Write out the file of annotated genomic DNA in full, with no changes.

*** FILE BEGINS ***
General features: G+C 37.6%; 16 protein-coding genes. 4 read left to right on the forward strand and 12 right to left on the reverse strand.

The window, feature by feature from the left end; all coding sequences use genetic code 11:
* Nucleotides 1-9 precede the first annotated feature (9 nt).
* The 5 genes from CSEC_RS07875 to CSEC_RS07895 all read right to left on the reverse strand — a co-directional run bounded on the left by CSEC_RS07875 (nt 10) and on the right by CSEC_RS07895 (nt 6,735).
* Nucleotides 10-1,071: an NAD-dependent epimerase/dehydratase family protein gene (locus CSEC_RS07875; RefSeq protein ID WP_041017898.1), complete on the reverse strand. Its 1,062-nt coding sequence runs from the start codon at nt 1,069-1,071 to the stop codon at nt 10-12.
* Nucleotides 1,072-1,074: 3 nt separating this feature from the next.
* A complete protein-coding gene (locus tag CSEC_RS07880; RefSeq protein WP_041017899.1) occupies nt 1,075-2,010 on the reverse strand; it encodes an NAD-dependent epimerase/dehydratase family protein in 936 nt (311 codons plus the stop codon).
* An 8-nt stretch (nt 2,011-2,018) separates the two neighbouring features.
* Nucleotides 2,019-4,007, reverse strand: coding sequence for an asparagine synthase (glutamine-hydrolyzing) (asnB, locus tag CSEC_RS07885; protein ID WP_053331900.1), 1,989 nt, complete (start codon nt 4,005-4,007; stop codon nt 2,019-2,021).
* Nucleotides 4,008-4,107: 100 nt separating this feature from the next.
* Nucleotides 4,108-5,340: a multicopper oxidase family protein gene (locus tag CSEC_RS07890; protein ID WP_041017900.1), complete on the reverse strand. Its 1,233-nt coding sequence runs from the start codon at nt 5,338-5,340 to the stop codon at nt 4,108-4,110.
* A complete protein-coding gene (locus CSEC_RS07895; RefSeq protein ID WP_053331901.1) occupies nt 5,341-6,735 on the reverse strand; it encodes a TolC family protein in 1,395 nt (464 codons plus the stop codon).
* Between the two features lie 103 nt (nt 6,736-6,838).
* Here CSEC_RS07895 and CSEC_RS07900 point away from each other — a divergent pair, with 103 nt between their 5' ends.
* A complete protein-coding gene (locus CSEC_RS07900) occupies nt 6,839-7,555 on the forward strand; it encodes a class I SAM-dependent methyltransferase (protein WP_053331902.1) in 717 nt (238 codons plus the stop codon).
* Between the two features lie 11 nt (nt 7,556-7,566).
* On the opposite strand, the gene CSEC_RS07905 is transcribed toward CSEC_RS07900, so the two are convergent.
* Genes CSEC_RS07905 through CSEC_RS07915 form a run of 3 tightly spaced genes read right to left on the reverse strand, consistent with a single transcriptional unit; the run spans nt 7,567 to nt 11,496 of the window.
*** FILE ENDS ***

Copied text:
General features: G+C 37.6%; 16 protein-coding genes. 4 read left to right on the forward strand and 12 right to left on the reverse strand.

The window, feature by feature from the left end; all coding sequences use genetic code 11:
* Nucleotides 1-9 precede the first annotated feature (9 nt).
* The 5 genes from CSEC_RS07875 to CSEC_RS07895 all read right to left on the reverse strand — a co-directional run bounded on the left by CSEC_RS07875 (nt 10) and on the right by CSEC_RS07895 (nt 6,735).
* Nucleotides 10-1,071: an NAD-dependent epimerase/dehydratase family protein gene (locus CSEC_RS07875; RefSeq protein ID WP_041017898.1), complete on the reverse strand. Its 1,062-nt coding sequence runs from the start codon at nt 1,069-1,071 to the stop codon at nt 10-12.
* Nucleotides 1,072-1,074: 3 nt separating this feature from the next.
* A complete protein-coding gene (locus tag CSEC_RS07880; RefSeq protein WP_041017899.1) occupies nt 1,075-2,010 on the reverse strand; it encodes an NAD-dependent epimerase/dehydratase family protein in 936 nt (311 codons plus the stop codon).
* An 8-nt stretch (nt 2,011-2,018) separates the two neighbouring features.
* Nucleotides 2,019-4,007, reverse strand: coding sequence for an asparagine synthase (glutamine-hydrolyzing) (asnB, locus tag CSEC_RS07885; protein ID WP_053331900.1), 1,989 nt, complete (start codon nt 4,005-4,007; stop codon nt 2,019-2,021).
* Nucleotides 4,008-4,107: 100 nt separating this feature from the next.
* Nucleotides 4,108-5,340: a multicopper oxidase family protein gene (locus tag CSEC_RS07890; protein ID WP_041017900.1), complete on the reverse strand. Its 1,233-nt coding sequence runs from the start codon at nt 5,338-5,340 to the stop codon at nt 4,108-4,110.
* A complete protein-coding gene (locus CSEC_RS07895; RefSeq protein ID WP_053331901.1) occupies nt 5,341-6,735 on the reverse strand; it encodes a TolC family protein in 1,395 nt (464 codons plus the stop codon).
* Between the two features lie 103 nt (nt 6,736-6,838).
* Here CSEC_RS07895 and CSEC_RS07900 point away from each other — a divergent pair, with 103 nt between their 5' ends.
* A complete protein-coding gene (locus CSEC_RS07900) occupies nt 6,839-7,555 on the forward strand; it encodes a class I SAM-dependent methyltransferase (protein WP_053331902.1) in 717 nt (238 codons plus the stop codon).
* Between the two features lie 11 nt (nt 7,556-7,566).
* On the opposite strand, the gene CSEC_RS07905 is transcribed toward CSEC_RS07900, so the two are convergent.
* Genes CSEC_RS07905 through CSEC_RS07915 form a run of 3 tightly spaced genes read right to left on the reverse strand, consistent with a single transcriptional unit; the run spans nt 7,567 to nt 11,496 of the window.